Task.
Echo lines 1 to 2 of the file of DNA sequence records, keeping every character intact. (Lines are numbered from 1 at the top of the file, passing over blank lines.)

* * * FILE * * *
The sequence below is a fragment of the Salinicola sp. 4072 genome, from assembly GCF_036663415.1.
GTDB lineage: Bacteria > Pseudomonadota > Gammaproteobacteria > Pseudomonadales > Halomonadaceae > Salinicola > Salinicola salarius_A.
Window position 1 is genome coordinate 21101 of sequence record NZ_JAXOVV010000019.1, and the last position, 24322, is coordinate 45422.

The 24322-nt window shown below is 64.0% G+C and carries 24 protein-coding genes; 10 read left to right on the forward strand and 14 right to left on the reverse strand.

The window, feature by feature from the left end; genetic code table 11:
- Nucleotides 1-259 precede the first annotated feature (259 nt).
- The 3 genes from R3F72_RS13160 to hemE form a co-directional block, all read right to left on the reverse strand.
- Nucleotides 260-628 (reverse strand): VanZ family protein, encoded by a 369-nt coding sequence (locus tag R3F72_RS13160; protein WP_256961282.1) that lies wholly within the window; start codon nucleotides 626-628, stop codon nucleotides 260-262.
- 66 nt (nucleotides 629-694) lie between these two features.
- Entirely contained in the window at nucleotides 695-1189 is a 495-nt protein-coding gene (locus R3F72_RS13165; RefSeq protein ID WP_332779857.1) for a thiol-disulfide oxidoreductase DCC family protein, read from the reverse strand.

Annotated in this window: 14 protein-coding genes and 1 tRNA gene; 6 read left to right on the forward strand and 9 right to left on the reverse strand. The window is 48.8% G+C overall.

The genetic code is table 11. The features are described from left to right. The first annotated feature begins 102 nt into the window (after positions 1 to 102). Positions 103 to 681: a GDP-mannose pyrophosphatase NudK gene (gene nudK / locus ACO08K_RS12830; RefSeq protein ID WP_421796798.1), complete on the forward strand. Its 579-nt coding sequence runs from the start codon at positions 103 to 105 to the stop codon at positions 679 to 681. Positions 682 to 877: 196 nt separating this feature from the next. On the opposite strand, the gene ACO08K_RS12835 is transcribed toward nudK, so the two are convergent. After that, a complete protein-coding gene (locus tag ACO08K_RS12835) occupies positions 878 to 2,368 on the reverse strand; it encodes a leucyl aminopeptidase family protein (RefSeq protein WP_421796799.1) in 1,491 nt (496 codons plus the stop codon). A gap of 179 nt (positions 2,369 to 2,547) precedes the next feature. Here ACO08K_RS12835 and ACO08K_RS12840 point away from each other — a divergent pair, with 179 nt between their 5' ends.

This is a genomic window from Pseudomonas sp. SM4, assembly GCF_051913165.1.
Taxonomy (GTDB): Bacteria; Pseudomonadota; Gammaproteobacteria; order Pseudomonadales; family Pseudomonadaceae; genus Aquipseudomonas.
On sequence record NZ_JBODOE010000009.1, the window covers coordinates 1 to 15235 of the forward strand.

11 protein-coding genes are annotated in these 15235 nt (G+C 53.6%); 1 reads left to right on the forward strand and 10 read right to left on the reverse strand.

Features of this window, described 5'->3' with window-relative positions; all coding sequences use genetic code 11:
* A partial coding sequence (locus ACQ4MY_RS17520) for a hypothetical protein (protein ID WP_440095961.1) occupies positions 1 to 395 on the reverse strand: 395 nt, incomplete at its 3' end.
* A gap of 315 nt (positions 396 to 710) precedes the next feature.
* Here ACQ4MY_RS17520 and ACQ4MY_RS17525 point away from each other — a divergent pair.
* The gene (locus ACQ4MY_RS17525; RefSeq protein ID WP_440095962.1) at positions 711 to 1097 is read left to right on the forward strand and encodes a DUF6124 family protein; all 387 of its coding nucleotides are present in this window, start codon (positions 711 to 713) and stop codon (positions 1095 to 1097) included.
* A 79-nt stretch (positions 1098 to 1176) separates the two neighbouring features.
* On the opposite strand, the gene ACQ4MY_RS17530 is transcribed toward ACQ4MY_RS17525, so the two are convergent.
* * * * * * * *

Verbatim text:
The sequence below is a fragment of the Salinicola sp. 4072 genome, from assembly GCF_036663415.1.
GTDB lineage: Bacteria > Pseudomonadota > Gammaproteobacteria > Pseudomonadales > Halomonadaceae > Salinicola > Salinicola salarius_A.